The full report suite on the U.S. market for dialysis includes hemodialysis and peritoneal dialysis machines, dialysis catheters, dialyzers, dialyzer reprocessing machines, hemodialysis bloodline and tubing sets, AV fistula needles, AV access grafts, declotting devices, introducer sheaths and guidewires and water treatment systems. The dialysis patient population has been increasing since 2013 and is projected to continue increasing over the forecast period. Notable trends include shifts between hemodialysis patients and peritoneal dialysis patients as well as the rate of transition from in-center treatment options to personal, home treatment.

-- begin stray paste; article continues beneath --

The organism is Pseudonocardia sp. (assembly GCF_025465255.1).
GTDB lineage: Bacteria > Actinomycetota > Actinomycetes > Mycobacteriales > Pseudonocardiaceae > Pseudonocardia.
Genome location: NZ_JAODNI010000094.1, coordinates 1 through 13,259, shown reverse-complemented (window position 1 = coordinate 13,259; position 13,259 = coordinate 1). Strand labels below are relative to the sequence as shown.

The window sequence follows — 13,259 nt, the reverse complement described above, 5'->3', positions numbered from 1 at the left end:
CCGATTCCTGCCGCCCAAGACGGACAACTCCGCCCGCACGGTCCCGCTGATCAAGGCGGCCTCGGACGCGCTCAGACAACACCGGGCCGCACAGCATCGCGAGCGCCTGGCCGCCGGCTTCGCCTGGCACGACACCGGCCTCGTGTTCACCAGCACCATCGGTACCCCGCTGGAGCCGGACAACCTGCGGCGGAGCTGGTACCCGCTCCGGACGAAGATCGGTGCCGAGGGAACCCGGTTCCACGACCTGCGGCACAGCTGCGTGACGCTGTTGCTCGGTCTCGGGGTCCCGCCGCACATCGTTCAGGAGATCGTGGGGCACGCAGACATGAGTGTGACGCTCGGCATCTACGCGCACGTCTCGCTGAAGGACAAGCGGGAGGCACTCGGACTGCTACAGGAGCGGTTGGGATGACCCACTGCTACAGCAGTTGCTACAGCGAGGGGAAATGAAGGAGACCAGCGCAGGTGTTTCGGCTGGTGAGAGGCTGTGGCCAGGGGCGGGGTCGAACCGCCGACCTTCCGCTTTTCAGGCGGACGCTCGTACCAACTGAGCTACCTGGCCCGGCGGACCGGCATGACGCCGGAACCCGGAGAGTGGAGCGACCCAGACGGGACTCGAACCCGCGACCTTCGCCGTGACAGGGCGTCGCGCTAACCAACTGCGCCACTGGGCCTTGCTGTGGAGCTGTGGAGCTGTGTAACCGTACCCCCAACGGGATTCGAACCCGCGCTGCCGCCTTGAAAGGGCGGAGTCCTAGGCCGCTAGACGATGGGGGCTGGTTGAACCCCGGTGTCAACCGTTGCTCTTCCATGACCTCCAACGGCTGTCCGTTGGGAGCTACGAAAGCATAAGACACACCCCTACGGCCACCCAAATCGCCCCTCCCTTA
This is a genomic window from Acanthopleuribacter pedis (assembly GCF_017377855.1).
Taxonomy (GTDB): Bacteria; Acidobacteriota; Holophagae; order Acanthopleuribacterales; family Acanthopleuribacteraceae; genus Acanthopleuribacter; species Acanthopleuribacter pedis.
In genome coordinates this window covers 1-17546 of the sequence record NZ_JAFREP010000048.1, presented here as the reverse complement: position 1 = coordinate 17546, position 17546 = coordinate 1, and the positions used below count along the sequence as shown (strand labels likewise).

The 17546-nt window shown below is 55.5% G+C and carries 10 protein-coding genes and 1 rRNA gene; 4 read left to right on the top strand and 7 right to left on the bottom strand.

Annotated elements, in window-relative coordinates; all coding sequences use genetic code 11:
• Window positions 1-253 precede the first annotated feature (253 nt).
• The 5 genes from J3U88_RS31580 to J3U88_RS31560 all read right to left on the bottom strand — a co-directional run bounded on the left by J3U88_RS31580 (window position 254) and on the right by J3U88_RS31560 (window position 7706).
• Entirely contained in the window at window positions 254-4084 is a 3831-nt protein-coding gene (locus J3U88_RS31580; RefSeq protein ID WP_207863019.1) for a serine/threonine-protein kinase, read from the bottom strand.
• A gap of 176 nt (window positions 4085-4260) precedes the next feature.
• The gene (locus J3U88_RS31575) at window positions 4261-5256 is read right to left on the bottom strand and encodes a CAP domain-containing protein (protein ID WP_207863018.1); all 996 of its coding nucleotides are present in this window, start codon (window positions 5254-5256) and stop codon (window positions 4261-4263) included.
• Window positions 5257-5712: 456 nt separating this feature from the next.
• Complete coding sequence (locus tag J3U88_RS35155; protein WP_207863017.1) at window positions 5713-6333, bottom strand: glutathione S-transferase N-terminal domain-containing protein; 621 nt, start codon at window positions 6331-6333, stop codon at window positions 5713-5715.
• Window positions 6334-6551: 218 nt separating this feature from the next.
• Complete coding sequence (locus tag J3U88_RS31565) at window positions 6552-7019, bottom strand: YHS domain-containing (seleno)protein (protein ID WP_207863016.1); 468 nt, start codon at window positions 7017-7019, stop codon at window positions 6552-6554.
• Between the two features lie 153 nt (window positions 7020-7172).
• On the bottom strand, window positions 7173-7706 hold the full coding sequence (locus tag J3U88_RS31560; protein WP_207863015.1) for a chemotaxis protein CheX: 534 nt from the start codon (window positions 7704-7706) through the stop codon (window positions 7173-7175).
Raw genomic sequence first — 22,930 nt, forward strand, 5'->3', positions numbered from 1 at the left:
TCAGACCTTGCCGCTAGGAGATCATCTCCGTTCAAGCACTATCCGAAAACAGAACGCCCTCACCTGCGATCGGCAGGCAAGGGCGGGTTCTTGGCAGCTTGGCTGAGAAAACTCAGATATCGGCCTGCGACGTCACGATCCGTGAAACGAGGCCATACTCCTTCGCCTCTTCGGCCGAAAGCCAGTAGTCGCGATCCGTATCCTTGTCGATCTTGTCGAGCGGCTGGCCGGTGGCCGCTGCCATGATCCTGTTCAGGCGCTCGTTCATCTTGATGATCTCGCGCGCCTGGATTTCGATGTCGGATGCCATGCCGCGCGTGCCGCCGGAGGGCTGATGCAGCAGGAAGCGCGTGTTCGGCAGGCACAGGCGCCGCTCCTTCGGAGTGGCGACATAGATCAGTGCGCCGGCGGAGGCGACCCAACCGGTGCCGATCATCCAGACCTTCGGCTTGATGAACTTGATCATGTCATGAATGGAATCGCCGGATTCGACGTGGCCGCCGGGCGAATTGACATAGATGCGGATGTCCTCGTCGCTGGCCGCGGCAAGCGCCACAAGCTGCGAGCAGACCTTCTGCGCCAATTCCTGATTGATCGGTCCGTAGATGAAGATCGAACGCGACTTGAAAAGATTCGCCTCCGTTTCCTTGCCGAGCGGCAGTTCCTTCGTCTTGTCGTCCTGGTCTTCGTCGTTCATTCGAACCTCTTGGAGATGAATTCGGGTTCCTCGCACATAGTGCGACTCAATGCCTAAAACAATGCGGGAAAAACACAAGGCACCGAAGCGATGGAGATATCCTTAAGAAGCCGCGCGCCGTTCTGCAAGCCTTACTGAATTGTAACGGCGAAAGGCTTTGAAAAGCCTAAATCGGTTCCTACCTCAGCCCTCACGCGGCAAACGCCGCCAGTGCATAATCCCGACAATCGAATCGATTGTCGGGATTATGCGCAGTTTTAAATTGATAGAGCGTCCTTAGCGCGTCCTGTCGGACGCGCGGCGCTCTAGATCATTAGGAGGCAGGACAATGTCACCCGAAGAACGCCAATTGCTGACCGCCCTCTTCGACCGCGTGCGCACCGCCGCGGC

A hemodialysis patient will be exposed to between 400 to 600 liters of water per week, through their dialysis treatments. To put this in perspective, a person with normal kidney function will be exposed to approximately 15 liters of water per week. To compound that fact, the intestinal barrier and stomach acid of a person offers protection from contaminated water better than the barrier imposed by the membrane of a dialyzer. Furthermore, a functioning kidney can further protect a normal individual by eliminating contaminants in the water; such protection is absent for a hemodialysis patient. As a result, the regulations that govern the purity of drinking water are not sufficient for patients on hemodialysis.